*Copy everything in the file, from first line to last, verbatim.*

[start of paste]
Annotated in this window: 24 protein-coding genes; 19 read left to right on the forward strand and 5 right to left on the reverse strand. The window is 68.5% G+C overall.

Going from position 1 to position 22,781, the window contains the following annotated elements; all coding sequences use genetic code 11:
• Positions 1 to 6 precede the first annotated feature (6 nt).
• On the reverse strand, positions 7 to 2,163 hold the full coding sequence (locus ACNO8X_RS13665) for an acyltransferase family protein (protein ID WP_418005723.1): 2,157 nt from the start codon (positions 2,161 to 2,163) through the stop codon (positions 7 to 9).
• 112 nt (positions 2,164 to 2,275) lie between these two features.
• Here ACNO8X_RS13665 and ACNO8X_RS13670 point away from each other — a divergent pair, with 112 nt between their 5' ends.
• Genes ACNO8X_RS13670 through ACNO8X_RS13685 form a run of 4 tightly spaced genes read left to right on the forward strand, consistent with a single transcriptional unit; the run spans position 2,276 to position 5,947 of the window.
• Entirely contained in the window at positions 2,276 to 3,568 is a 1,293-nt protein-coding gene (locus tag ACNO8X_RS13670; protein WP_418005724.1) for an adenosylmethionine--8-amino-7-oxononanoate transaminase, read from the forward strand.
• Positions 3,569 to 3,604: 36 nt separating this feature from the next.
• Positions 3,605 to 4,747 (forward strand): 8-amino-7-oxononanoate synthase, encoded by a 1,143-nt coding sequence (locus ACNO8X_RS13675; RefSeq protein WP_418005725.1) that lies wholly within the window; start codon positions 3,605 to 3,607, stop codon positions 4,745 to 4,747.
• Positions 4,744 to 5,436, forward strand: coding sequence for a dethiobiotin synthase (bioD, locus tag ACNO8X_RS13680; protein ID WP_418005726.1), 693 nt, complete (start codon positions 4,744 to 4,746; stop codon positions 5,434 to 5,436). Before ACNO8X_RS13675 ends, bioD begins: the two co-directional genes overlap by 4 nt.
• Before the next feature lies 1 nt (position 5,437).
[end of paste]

Annotated in this window: 24 protein-coding genes; 19 read left to right on the forward strand and 5 right to left on the reverse strand. The window is 68.5% G+C overall.

Going from position 1 to position 22,781, the window contains the following annotated elements; all coding sequences use genetic code 11:
• Positions 1 to 6 precede the first annotated feature (6 nt).
• On the reverse strand, positions 7 to 2,163 hold the full coding sequence (locus ACNO8X_RS13665) for an acyltransferase family protein (protein ID WP_418005723.1): 2,157 nt from the start codon (positions 2,161 to 2,163) through the stop codon (positions 7 to 9).
• 112 nt (positions 2,164 to 2,275) lie between these two features.
• Here ACNO8X_RS13665 and ACNO8X_RS13670 point away from each other — a divergent pair, with 112 nt between their 5' ends.
• Genes ACNO8X_RS13670 through ACNO8X_RS13685 form a run of 4 tightly spaced genes read left to right on the forward strand, consistent with a single transcriptional unit; the run spans position 2,276 to position 5,947 of the window.
• Entirely contained in the window at positions 2,276 to 3,568 is a 1,293-nt protein-coding gene (locus tag ACNO8X_RS13670; protein WP_418005724.1) for an adenosylmethionine--8-amino-7-oxononanoate transaminase, read from the forward strand.
• Positions 3,569 to 3,604: 36 nt separating this feature from the next.
• Positions 3,605 to 4,747 (forward strand): 8-amino-7-oxononanoate synthase, encoded by a 1,143-nt coding sequence (locus ACNO8X_RS13675; RefSeq protein WP_418005725.1) that lies wholly within the window; start codon positions 3,605 to 3,607, stop codon positions 4,745 to 4,747.
• Positions 4,744 to 5,436, forward strand: coding sequence for a dethiobiotin synthase (bioD, locus tag ACNO8X_RS13680; protein ID WP_418005726.1), 693 nt, complete (start codon positions 4,744 to 4,746; stop codon positions 5,434 to 5,436). Before ACNO8X_RS13675 ends, bioD begins: the two co-directional genes overlap by 4 nt.
• Before the next feature lies 1 nt (position 5,437).